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Social media plays a big role in the job search process these days, so if you have been avoiding it, it is time to jump in. If you are already on Linkedin (LI), Twitter, and Facebook, make sure your profile is maximized with keywords and you actively network, research and follow companies, and join groups of interest,

If you aren’t familiar with social media, I highly recommend that you learn one social network at time. It is easy to get overwhelmed.

My top pick for jobseekers would be Linkedin, which is the most popular PROFESSIONAL social network. Linkedin has so much to offer a job seeker, providing a platform to get noticed by employers and recruiters. More than 95% of recruiters choose Linkedin as their first place to source candidates for open positions. And, employers go to Linkedin after reviewing resumes of promising candidates.

On Linkedin, you can build a network of hundreds of thousands of contacts, look for jobs, network with those who can help you get connected to a particular company or person, find companies of interest to follow, and join groups of interest to showcase your expertise and to ask questions. Get at least 3 recommendations, which are highly regarded and much more important than the endorsements.

Linkedin has a learning center with video tutorials to learn about its functionality and processes. Or check out Linkedin for Dummies which is very helpful to learn the basics. They even have a dedicated chapter for job seekers. They also have Social Media for Dummies once you are ready to jump into the other popular sites. And, you can always do a search on the internet or on YouTube to learn how to navigate any of the social media sites.


Contrary to what many believe, the best interviewer, not the most qualified, gets the job. So make sure you are prepared.

For phone interviews, stand and smile during the beginning of the interview to help come across energetic and positive. This counters the employer’s inability to read your body language.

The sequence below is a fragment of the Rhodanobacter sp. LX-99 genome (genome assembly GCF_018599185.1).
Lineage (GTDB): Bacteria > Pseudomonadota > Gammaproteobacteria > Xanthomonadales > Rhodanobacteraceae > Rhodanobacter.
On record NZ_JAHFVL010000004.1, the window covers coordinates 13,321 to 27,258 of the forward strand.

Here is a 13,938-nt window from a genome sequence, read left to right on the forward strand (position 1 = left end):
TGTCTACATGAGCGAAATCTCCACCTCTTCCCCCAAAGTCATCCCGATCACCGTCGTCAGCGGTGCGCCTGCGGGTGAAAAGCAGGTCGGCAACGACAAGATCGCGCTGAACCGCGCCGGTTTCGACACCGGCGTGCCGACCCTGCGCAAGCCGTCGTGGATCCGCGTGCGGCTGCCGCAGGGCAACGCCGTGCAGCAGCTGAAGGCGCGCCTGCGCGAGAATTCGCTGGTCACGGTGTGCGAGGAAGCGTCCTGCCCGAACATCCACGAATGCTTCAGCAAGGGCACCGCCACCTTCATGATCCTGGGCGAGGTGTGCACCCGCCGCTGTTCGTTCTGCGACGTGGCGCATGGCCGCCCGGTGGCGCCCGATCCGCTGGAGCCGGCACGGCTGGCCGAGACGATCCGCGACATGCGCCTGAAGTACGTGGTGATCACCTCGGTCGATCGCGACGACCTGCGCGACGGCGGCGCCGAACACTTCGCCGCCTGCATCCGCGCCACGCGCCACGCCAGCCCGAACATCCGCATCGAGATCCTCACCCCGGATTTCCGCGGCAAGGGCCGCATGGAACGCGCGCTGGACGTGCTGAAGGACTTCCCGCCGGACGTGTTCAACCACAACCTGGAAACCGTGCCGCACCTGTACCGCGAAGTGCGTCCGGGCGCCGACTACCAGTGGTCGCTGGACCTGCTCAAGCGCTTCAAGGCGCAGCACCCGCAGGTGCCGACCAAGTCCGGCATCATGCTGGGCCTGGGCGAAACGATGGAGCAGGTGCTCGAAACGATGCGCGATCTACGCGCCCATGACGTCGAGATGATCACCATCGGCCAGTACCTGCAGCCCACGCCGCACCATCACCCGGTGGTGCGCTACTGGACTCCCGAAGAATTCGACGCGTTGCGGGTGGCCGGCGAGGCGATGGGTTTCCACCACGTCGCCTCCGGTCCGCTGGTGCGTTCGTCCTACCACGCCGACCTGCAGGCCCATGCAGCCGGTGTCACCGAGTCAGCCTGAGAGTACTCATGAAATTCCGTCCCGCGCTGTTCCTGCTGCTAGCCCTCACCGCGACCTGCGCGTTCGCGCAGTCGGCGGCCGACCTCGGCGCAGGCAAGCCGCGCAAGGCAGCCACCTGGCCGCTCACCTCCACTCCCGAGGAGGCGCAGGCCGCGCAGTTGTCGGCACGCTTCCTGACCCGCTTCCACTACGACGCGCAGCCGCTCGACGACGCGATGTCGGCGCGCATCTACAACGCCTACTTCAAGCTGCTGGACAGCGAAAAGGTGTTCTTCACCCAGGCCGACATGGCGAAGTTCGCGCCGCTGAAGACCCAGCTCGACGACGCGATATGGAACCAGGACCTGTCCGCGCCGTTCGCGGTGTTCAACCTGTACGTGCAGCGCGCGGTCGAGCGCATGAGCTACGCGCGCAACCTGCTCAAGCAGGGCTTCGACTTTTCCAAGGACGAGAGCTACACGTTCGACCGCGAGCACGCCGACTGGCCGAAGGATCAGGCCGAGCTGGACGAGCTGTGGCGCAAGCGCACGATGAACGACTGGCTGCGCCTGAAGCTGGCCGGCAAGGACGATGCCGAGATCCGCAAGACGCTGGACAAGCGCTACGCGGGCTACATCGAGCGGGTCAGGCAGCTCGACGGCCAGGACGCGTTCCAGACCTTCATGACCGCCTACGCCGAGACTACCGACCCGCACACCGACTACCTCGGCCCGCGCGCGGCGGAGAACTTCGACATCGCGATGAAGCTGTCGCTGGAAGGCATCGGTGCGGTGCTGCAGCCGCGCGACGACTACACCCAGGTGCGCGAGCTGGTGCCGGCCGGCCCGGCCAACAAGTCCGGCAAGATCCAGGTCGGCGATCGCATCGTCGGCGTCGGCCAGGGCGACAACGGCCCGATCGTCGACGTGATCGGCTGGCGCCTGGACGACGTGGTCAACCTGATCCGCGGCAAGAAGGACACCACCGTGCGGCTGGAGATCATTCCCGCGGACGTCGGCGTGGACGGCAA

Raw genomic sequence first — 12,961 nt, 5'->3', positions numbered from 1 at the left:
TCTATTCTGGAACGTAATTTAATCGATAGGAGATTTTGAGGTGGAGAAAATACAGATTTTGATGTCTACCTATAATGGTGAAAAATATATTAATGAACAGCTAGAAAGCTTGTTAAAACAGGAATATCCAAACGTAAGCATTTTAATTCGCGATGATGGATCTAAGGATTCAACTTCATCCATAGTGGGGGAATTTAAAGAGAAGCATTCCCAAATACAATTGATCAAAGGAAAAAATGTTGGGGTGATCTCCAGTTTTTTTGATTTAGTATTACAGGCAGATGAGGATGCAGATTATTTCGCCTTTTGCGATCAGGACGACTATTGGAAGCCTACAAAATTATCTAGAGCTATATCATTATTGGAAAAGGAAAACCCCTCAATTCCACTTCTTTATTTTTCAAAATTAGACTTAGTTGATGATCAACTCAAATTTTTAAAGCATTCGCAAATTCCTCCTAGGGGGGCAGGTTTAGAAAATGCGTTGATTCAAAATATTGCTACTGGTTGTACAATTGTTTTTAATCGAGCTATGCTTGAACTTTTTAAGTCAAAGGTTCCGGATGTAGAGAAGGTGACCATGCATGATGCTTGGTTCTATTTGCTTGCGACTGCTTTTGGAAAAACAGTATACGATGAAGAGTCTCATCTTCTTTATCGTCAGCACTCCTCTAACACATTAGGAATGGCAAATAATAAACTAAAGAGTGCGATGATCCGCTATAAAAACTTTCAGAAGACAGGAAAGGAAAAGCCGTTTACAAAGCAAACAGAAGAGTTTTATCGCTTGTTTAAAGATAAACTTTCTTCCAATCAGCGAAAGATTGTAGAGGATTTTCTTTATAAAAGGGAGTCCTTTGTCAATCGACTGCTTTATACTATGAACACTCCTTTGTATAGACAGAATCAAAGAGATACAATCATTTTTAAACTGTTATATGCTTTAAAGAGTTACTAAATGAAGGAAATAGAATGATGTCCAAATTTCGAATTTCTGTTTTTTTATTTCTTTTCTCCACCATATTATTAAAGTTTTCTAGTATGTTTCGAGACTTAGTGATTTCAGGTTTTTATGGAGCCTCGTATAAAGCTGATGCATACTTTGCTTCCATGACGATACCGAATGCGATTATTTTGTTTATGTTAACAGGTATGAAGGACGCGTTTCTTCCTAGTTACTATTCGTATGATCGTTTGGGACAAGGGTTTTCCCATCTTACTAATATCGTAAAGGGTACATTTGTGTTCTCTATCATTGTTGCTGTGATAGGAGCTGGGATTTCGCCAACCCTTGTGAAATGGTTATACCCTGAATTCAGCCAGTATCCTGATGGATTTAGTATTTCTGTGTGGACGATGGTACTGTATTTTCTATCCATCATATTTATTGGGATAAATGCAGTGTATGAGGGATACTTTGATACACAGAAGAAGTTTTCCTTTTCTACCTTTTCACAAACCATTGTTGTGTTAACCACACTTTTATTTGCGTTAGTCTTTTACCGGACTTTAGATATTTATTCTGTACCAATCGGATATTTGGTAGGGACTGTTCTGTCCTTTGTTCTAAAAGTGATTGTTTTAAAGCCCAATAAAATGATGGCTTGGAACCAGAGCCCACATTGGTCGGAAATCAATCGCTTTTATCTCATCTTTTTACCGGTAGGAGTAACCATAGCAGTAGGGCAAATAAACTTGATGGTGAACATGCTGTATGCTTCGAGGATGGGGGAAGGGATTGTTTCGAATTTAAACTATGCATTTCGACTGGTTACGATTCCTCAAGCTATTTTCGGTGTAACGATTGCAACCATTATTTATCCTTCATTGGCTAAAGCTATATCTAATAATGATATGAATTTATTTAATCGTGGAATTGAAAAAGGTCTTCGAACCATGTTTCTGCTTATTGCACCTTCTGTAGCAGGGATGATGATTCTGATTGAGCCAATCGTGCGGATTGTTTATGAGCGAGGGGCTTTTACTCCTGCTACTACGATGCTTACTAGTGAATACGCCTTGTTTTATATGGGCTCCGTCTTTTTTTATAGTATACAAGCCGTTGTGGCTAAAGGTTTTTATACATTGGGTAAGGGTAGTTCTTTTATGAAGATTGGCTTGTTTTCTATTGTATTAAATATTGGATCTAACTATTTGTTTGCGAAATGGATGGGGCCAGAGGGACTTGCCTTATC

Employers say that it is common for candidates to not respond to the actual questions they ask. Listening carefully to each question is critical. People tend to start preparing their answer to a question before they hear it in its entirety. Make sure you pay attention to the whole question.

Determine the 10 top skills for your type of position and prepare success stories for each one to use in interviews. Use the Challenge-Action-Results (C-A-R) method to organize each story. Don’t memorize your answers, but know your talking points for each one so it sounds natural.


Online posting of your resume should be one of many avenues to search for a job. Networking is still the most productive job search method, so use social media or network in person as well.

For security purposes, you may want to consider deleting your address for online resume postings. Make sure you still include city, state, and zip, because some employers use zip codes as keywords.

Keep your resumes stored on job boards active by editing weekly, just a little. This keeps your resume “current” and higher on the list when employers search for candidates and avoids becoming outdated.
Use or or search for niche and local job boards that cater to your industry and profession, rather than relying simply on popular sites, like Monster and CareerBuilder.


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